Sacrament: From Old English; an outward and visible sign of inward and spiritual grace,” especially “a sacrament of the Church, one of the religious ceremonies enjoined by Christ and later specifically “the sacrament of the Eucharist” (c. 1300), from Old French sacrament “consecration; mystery” (12c., Modern French sacrement) and directly from Latin sacramentum, “a solemn oath” (source also of Spanish sacramento, German Sakrament, etc.), from sacrare “to consecrate” (see sacred).
The Sacraments of Initiation
“The Sacraments of Christs Initiation – Baptism, Confirmation, and the Eucharist – lay the foundations of every righteous persons life. The sharing in the divine nature given to men through the grace of Christ bears a certain likeness to the origin, development and nourishing of natural life. The faithful are born anew by Baptism, strengthened by the sacrament of Confirmation, and receive in the Eucharist the food of eternal life. By means of these sacraments of Christs Initiation, they thus receive in increasing measure the treasures of the divine life and advance toward the perfection of Charity.”
(# 1212 Catechism of the Catholic Church)
The Sacraments of Initiation
By God’s grace any human being can be reborn to a new life that will never end. That birth is Baptism, the sacrament which unites us to the life of Christ himself and opens for us the pathway to the other sacraments of eternal life. It enters us into the “Mystery”, that is God.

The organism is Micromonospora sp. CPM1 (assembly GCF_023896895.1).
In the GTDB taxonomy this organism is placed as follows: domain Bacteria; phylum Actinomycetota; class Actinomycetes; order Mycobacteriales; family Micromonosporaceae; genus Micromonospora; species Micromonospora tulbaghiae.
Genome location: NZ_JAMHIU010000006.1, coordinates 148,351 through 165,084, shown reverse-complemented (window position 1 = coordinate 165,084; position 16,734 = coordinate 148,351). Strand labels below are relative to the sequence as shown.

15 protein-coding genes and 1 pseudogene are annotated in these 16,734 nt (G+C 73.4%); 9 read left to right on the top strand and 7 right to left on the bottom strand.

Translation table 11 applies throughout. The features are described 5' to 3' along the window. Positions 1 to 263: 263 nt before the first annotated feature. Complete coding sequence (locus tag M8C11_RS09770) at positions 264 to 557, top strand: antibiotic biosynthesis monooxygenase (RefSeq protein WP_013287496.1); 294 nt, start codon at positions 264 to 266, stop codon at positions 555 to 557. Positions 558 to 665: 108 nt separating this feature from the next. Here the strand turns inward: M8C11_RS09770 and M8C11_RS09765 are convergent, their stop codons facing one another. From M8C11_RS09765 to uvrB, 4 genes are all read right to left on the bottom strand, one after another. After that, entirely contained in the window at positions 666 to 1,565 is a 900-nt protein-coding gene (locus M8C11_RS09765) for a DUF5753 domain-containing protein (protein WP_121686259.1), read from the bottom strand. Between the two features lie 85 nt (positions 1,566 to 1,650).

A sacrament may simply defined as a sign from Christ by which he comes to us and gives us life and love. The sign may be clearly expressed in the Bible, like the water of Baptism and the bread and wine of the Eucharist, or it may be the result of the Church’s experience and reflection, such as the exchange of vows in matrimony. Each sacrament includes the use of scripture.
In every sacrament Christ acts through the signs and speaks through Scripture.
The first mention of baptism in the New Testament is made in reference to John the Baptizer, who invited people to be “Baptized” in the Jordan River as a sign of repentance (Matt.3: 1 – 7).
John’s baptism symbolized a desire to be freed of sin and to live more worthily. Jesus was baptized by John, not because he needed to repent but because he wanted to show his oneness with humanity.